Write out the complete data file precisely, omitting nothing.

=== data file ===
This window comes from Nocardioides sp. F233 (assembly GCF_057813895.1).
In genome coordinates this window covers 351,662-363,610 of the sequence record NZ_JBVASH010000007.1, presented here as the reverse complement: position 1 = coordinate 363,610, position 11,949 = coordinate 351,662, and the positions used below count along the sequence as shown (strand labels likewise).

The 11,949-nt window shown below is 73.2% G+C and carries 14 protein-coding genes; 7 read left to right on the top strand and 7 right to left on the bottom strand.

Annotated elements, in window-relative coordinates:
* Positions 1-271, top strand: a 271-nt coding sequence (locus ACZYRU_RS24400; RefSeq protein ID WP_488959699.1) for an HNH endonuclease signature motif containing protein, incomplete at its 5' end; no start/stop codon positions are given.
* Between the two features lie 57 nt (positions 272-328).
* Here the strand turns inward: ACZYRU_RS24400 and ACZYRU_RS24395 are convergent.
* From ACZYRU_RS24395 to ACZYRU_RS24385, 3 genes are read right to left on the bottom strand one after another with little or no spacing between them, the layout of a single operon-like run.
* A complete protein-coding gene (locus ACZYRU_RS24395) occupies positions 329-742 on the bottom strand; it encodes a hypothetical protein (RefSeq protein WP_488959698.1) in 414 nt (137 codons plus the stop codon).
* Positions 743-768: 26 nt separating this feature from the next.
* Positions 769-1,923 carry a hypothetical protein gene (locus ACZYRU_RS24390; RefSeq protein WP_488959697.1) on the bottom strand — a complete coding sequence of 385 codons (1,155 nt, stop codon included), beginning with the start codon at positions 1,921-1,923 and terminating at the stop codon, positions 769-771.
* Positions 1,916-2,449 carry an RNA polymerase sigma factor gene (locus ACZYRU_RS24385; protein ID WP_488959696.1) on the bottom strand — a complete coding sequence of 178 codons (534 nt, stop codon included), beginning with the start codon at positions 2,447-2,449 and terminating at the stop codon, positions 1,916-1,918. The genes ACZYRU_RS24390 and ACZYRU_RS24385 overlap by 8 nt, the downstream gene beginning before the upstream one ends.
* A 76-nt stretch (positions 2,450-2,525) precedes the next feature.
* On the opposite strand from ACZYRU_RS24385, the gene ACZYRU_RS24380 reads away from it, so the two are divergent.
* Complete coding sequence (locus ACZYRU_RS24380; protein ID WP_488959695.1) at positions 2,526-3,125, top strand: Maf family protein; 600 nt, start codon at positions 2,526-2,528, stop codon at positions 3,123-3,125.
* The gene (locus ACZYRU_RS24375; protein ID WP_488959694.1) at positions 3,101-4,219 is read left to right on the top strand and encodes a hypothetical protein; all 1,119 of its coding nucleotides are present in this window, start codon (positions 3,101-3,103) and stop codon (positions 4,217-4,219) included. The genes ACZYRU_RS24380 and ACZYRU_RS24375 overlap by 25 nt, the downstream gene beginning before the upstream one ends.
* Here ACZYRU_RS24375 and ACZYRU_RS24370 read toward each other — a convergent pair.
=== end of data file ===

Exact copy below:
This window comes from Nocardioides sp. F233 (assembly GCF_057813895.1).
In genome coordinates this window covers 351,662-363,610 of the sequence record NZ_JBVASH010000007.1, presented here as the reverse complement: position 1 = coordinate 363,610, position 11,949 = coordinate 351,662, and the positions used below count along the sequence as shown (strand labels likewise).

The 11,949-nt window shown below is 73.2% G+C and carries 14 protein-coding genes; 7 read left to right on the top strand and 7 right to left on the bottom strand.

Annotated elements, in window-relative coordinates:
* Positions 1-271, top strand: a 271-nt coding sequence (locus ACZYRU_RS24400; RefSeq protein ID WP_488959699.1) for an HNH endonuclease signature motif containing protein, incomplete at its 5' end; no start/stop codon positions are given.
* Between the two features lie 57 nt (positions 272-328).
* Here the strand turns inward: ACZYRU_RS24400 and ACZYRU_RS24395 are convergent.
* From ACZYRU_RS24395 to ACZYRU_RS24385, 3 genes are read right to left on the bottom strand one after another with little or no spacing between them, the layout of a single operon-like run.
* A complete protein-coding gene (locus ACZYRU_RS24395) occupies positions 329-742 on the bottom strand; it encodes a hypothetical protein (RefSeq protein WP_488959698.1) in 414 nt (137 codons plus the stop codon).
* Positions 743-768: 26 nt separating this feature from the next.
* Positions 769-1,923 carry a hypothetical protein gene (locus ACZYRU_RS24390; RefSeq protein WP_488959697.1) on the bottom strand — a complete coding sequence of 385 codons (1,155 nt, stop codon included), beginning with the start codon at positions 1,921-1,923 and terminating at the stop codon, positions 769-771.
* Positions 1,916-2,449 carry an RNA polymerase sigma factor gene (locus ACZYRU_RS24385; protein ID WP_488959696.1) on the bottom strand — a complete coding sequence of 178 codons (534 nt, stop codon included), beginning with the start codon at positions 2,447-2,449 and terminating at the stop codon, positions 1,916-1,918. The genes ACZYRU_RS24390 and ACZYRU_RS24385 overlap by 8 nt, the downstream gene beginning before the upstream one ends.
* A 76-nt stretch (positions 2,450-2,525) precedes the next feature.
* On the opposite strand from ACZYRU_RS24385, the gene ACZYRU_RS24380 reads away from it, so the two are divergent.
* Complete coding sequence (locus ACZYRU_RS24380; protein ID WP_488959695.1) at positions 2,526-3,125, top strand: Maf family protein; 600 nt, start codon at positions 2,526-2,528, stop codon at positions 3,123-3,125.
* The gene (locus ACZYRU_RS24375; protein ID WP_488959694.1) at positions 3,101-4,219 is read left to right on the top strand and encodes a hypothetical protein; all 1,119 of its coding nucleotides are present in this window, start codon (positions 3,101-3,103) and stop codon (positions 4,217-4,219) included. The genes ACZYRU_RS24380 and ACZYRU_RS24375 overlap by 25 nt, the downstream gene beginning before the upstream one ends.
* Here ACZYRU_RS24375 and ACZYRU_RS24370 read toward each other — a convergent pair.